NEW YORK (AP) — The Associated Press said Thursday that it has bought a minority stake in the live video service Bambuser, boosting its ability to acquire and distribute video collected by people who have witnessed news events.
Financial terms were not disclosed. As part of the deal, Sandy MacIntyre, AP's director of global video news, will join Bambuser's board as a director. The deal caps a three-year relationship between the news agency and Bambuser. Last year, the AP signed a deal with Bambuser giving the agency exclusive syndication rights to user-generated content video posted on the service, meaning that if users want to share their video with a news agency, they do it only with the AP, MacIntyre said.
"This investment by the AP is a natural extension of our existing relationship with Bambuser and will ensure that we retain our dominant capability in gathering and verifying UGC video news," he said in a statement.
Bambuser, which was founded in 2007 in Stockholm, allows users to broadcast, watch and share live video through smartphones and computers. The AP said Bambuser's products are designed particularly to cater to the needs of the news industry.
The service is free for individuals and nonprofit groups. To broadcast live, users need to install an app on their smartphones or use a Web browser with Flash technology on regular computers. People can watch videos on Bambuser's website via computers and mobile devices.
Generally, neither AP nor Bambuser pays users to publish the content they post, MacIntyre said. Access to user-generated content has become increasingly important for media companies like the AP, which has growing demand for live video from its broadcast and online customers.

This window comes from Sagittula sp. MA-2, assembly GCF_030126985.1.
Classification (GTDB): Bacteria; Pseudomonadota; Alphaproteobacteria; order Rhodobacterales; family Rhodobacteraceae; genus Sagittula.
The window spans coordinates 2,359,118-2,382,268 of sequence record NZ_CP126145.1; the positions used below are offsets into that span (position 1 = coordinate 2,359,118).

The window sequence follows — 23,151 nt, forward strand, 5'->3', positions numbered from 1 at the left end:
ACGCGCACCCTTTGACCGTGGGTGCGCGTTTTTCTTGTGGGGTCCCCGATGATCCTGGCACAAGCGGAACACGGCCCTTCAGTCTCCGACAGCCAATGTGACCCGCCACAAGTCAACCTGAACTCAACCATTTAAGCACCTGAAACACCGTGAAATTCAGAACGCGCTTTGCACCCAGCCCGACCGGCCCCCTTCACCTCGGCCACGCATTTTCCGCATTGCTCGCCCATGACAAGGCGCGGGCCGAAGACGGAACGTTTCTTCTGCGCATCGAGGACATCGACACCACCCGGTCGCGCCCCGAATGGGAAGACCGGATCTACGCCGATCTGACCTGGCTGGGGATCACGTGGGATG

"Working so closely with the AP over the last year has proven the huge demand for user-generated video content," said Hans Eriksson, executive chairman of Bambuser. "This equity investment is an important milestone in Bambuser's journey, as it not only brings our two organizations closer, but enables us to share our expertise to an even greater extent."
The AP said the deal with Bambuser gives it access to an established community of video contributors around the world. The service also is used by the news agency's own journalists in the field to send video to the AP.
The AP noted that it already uses verified user-generated content regularly, citing the civil war in Syria, the aftermath of the Boston Marathon bombings and recent storms in Oklahoma as examples of recent stories where such content played a role.
MacIntyre said that through its relationship with Bambuser over the past year, the AP has been able to access footage of breaking news it couldn't get any other way. He also noted that user-generated content is poised to grow in both importance and volume.
"Nearly a fifth of the world's population has a smartphone and that is a phenomenal eyewitness resource that Bambuser makes technologically possible," he said.